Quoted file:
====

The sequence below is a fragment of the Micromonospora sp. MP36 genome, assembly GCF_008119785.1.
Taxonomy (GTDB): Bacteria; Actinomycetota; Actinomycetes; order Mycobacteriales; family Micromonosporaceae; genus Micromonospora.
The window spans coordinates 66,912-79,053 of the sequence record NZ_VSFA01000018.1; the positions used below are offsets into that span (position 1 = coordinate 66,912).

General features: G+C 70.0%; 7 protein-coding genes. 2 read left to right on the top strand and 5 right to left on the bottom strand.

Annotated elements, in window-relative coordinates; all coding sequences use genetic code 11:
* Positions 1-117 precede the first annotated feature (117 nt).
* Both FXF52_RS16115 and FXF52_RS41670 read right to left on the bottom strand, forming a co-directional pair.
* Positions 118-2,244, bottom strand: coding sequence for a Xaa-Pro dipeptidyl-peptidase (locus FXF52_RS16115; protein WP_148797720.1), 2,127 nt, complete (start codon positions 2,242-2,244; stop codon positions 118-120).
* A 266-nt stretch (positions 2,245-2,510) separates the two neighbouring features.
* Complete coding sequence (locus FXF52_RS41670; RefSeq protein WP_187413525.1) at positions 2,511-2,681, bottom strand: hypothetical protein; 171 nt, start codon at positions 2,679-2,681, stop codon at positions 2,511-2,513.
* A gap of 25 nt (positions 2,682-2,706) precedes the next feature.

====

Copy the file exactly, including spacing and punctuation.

The sequence below is a fragment of the Micromonospora sp. MP36 genome, assembly GCF_008119785.1.
Taxonomy (GTDB): Bacteria; Actinomycetota; Actinomycetes; order Mycobacteriales; family Micromonosporaceae; genus Micromonospora.
The window spans coordinates 66,912-79,053 of the sequence record NZ_VSFA01000018.1; the positions used below are offsets into that span (position 1 = coordinate 66,912).

General features: G+C 70.0%; 7 protein-coding genes. 2 read left to right on the top strand and 5 right to left on the bottom strand.

Annotated elements, in window-relative coordinates; all coding sequences use genetic code 11:
* Positions 1-117 precede the first annotated feature (117 nt).
* Both FXF52_RS16115 and FXF52_RS41670 read right to left on the bottom strand, forming a co-directional pair.
* Positions 118-2,244, bottom strand: coding sequence for a Xaa-Pro dipeptidyl-peptidase (locus FXF52_RS16115; protein WP_148797720.1), 2,127 nt, complete (start codon positions 2,242-2,244; stop codon positions 118-120).
* A 266-nt stretch (positions 2,245-2,510) separates the two neighbouring features.
* Complete coding sequence (locus FXF52_RS41670; RefSeq protein WP_187413525.1) at positions 2,511-2,681, bottom strand: hypothetical protein; 171 nt, start codon at positions 2,679-2,681, stop codon at positions 2,511-2,513.
* A gap of 25 nt (positions 2,682-2,706) precedes the next feature.